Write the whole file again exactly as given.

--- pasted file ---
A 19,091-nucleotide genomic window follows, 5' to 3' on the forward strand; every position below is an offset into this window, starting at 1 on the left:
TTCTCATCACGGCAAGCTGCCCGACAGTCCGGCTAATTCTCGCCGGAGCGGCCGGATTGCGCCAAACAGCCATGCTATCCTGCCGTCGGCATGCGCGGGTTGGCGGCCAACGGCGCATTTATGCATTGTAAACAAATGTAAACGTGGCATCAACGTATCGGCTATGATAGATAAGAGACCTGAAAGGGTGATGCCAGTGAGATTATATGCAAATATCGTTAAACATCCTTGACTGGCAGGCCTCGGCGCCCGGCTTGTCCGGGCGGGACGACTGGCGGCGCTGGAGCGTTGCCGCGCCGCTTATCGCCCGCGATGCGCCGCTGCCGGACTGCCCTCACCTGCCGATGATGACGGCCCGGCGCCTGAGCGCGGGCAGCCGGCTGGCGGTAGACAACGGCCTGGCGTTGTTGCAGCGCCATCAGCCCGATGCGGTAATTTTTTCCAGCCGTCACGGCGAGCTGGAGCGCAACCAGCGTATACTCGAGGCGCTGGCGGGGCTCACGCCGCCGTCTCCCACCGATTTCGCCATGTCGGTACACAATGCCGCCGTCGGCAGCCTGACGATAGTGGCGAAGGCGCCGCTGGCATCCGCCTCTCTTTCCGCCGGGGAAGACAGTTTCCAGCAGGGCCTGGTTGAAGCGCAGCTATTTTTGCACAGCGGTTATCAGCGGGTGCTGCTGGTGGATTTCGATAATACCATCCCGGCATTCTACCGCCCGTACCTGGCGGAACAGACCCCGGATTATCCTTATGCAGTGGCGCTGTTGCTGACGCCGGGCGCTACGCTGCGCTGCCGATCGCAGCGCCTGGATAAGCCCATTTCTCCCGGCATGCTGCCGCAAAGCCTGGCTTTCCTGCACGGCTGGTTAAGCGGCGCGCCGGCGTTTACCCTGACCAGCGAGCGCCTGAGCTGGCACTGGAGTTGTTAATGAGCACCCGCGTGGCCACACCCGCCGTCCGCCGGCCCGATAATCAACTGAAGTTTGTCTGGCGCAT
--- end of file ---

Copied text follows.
A 19,091-nucleotide genomic window follows, 5' to 3' on the forward strand; every position below is an offset into this window, starting at 1 on the left:
TTCTCATCACGGCAAGCTGCCCGACAGTCCGGCTAATTCTCGCCGGAGCGGCCGGATTGCGCCAAACAGCCATGCTATCCTGCCGTCGGCATGCGCGGGTTGGCGGCCAACGGCGCATTTATGCATTGTAAACAAATGTAAACGTGGCATCAACGTATCGGCTATGATAGATAAGAGACCTGAAAGGGTGATGCCAGTGAGATTATATGCAAATATCGTTAAACATCCTTGACTGGCAGGCCTCGGCGCCCGGCTTGTCCGGGCGGGACGACTGGCGGCGCTGGAGCGTTGCCGCGCCGCTTATCGCCCGCGATGCGCCGCTGCCGGACTGCCCTCACCTGCCGATGATGACGGCCCGGCGCCTGAGCGCGGGCAGCCGGCTGGCGGTAGACAACGGCCTGGCGTTGTTGCAGCGCCATCAGCCCGATGCGGTAATTTTTTCCAGCCGTCACGGCGAGCTGGAGCGCAACCAGCGTATACTCGAGGCGCTGGCGGGGCTCACGCCGCCGTCTCCCACCGATTTCGCCATGTCGGTACACAATGCCGCCGTCGGCAGCCTGACGATAGTGGCGAAGGCGCCGCTGGCATCCGCCTCTCTTTCCGCCGGGGAAGACAGTTTCCAGCAGGGCCTGGTTGAAGCGCAGCTATTTTTGCACAGCGGTTATCAGCGGGTGCTGCTGGTGGATTTCGATAATACCATCCCGGCATTCTACCGCCCGTACCTGGCGGAACAGACCCCGGATTATCCTTATGCAGTGGCGCTGTTGCTGACGCCGGGCGCTACGCTGCGCTGCCGATCGCAGCGCCTGGATAAGCCCATTTCTCCCGGCATGCTGCCGCAAAGCCTGGCTTTCCTGCACGGCTGGTTAAGCGGCGCGCCGGCGTTTACCCTGACCAGCGAGCGCCTGAGCTGGCACTGGAGTTGTTAATGAGCACCCGCGTGGCCACACCCGCCGTCCGCCGGCCCGATAATCAACTGAAGTTTGTCTGGCGCAT